Mick Learmonth: Ex-rugby league player trading passes for punches in boxing
Mick Learmonth has become accustomed to getting whacked.
He spent years being upended, smashed and belted as a rugby league player until injury struck.
Now he trains all day for the privilege of being punched in the face, head and body as a professional boxer in the cruiserweight division.
Talk about a sucker for punishment.
"People say 'do your mum or your nanna or your sisters not mind?' But they've seen me getting battered or carried off pitches since I was young," Learmonth, 24, told BBC Sport.
"They don't mind it at all, they get excited. My sisters get nervous but they love it, they can't wait for the fights.
"I think if you're playing rugby or boxing, you're a physical type. I find it exciting more than anything."
Agony, both emotional and physical
The 6ft 1in lad from Leeds found the physicality of rugby league to his liking, having picked up the game at amateur club Hunslet Warriors.
Back then he juggled both sports, with the boxing club just a stroll round the corner from the rugby, until he was signed to the Leeds age groups set-up and had to make a choice.
He signed a professional deal at Warrington Wolves on the back of his efforts with the England Under-16 and Warrington under-18 sides, and then moved back over the Pennines to join Huddersfield.
That was when his life and career were turned upside down.
"I was doing ok in my last professional season at Huddersfield. We were doing a strength-testing session which is done at the start and end of each season," Learmonth continued.
"It was the first session of the year. I was just bench pressing. We do a three-rep max: I did the first two reps, on the third rep I went to press and completely snapped my chest.
"I snapped my tendons, ligament, my muscles so I had to have a full reconstruction. It impacted me a lot, and put me out for nearly two years."
Such a crushing injury, added to an extended lay-off, was only compounded by hours and hours of rehabilitation.
It was a test of character for a young player at an uncertain time.
"It was very frustrating, having my arm strapped to my body, my right side of my body was paralysed for two days and mentally it was challenging," he said.
"Going through all the rehab and getting it right was hard, and I couldn't even lift a 2kg weight initially. I had to work with bands for a certain amount of time.
"I worked with some great physios who got me back on track and I haven't looked back since."
Putting the gloves up
Learmonth turned to Thai Boxing at the Golden Team Gym in Leeds, initially to help develop his fitness on the back of such a devastating injury.
But it was his handwork which impressed trainer Padraic McDonagh - known predominantly as 'P' - and prompted a straight switch to regular boxing.
"You don't start maturing until your mid-20s in rugby, so I thought I was at the right age to give boxing a shot," Learmonth continued.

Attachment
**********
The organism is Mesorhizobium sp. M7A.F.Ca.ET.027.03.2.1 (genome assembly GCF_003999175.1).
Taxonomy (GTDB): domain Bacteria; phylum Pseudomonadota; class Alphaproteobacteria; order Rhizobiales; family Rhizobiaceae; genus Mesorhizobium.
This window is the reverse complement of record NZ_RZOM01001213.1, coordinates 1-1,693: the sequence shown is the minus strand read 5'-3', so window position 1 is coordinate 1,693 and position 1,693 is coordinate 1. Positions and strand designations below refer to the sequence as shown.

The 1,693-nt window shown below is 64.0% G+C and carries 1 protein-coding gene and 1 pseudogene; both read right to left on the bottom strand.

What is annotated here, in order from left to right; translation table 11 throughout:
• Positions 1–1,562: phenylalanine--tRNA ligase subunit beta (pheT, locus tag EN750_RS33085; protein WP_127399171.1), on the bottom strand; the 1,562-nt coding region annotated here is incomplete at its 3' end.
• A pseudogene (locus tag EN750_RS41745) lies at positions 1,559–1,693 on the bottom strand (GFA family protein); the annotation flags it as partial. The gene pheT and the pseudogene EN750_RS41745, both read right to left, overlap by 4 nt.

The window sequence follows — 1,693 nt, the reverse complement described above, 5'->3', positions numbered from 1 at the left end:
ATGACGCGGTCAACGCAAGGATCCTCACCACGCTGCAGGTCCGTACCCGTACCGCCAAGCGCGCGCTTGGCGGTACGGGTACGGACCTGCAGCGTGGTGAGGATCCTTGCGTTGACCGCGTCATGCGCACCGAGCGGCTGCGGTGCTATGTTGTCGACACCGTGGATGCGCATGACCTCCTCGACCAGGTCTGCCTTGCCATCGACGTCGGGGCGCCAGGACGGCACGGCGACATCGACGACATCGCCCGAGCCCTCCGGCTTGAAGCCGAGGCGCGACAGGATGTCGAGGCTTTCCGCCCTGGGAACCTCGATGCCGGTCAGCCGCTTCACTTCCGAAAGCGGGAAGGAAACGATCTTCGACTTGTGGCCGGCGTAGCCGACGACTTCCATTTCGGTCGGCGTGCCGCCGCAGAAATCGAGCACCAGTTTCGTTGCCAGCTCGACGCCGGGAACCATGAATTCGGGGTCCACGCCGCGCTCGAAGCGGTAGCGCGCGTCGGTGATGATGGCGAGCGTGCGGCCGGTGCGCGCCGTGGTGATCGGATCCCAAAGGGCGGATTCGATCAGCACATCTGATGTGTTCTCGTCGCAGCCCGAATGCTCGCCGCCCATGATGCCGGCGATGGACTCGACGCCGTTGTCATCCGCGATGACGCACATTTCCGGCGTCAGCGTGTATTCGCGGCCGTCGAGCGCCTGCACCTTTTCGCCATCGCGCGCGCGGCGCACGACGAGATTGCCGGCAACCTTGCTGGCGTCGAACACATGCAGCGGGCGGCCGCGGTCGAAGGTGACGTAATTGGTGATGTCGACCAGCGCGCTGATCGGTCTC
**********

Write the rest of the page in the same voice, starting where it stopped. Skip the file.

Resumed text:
From the daily patter and camaraderie of the rugby paddock, to the long, sometimes lonely hours of road-runs and the boxing gym; the training schedule is very different now.
He misses the banter and friendship of his old sport, but the fight game is both rewarding and demanding in equal measure.
"I'd take a week of rugby training over one day of boxing training any day," he laughed.
"Boxing is the tougher side to fitness. If I was going to go back to rugby now as I am, I'd like to think I'd ease through it compared to where I was. It's definitely more fitness demanding.
"My main position was number 10 - prop forward. As soon as I saw their number 10, I was gunning for him all game. I would get the ball and run at him, tell him to run at me and if it came to getting dead physical it was it.
"You can relate that to boxing. There's that opponent in front of you. I do enjoy it more, and it's a new challenge as well - mentally and physically.
"There are days when coming in the gym after a hard week, or I've been on a run and when you're feeling flat, is tough. It's not like you don't want to train, but your body won't do what your mind wants it to.
"But we're getting there slowly. I've never felt as fit and probably as strong."
Ultimate Boxxer offers new challenge
Having won his opening seven fights, all on home turf at Leeds United's Elland Road stadium, Learmonth is now headed for London and the O2 Arena.
Polish fighter Pawel Strykowski will be the southpaw's opponent on the undercard of the Ultimate Boxxer 5 super-welterweights tournament.
The walk to the ring, the travel, the new venue are all factors to take into account, and will add to the tension which leads up to the very real sensation of one-to-one combat.
"It can be intimidating, but you either hide from it or embrace it," Learmonth said.
"It's great opportunity, at the O2, fighting away from Leeds, it's great exposure and great for the people to come down and follow me.
"I'm looking forward to it. You could say I get nervous, but I get nervous to perform, for the people who come to watch. I don't want to let them down. They work hard and the living that they make - they're spending that money to watch it.
"I just have to go out there on fight night, and I need to perform."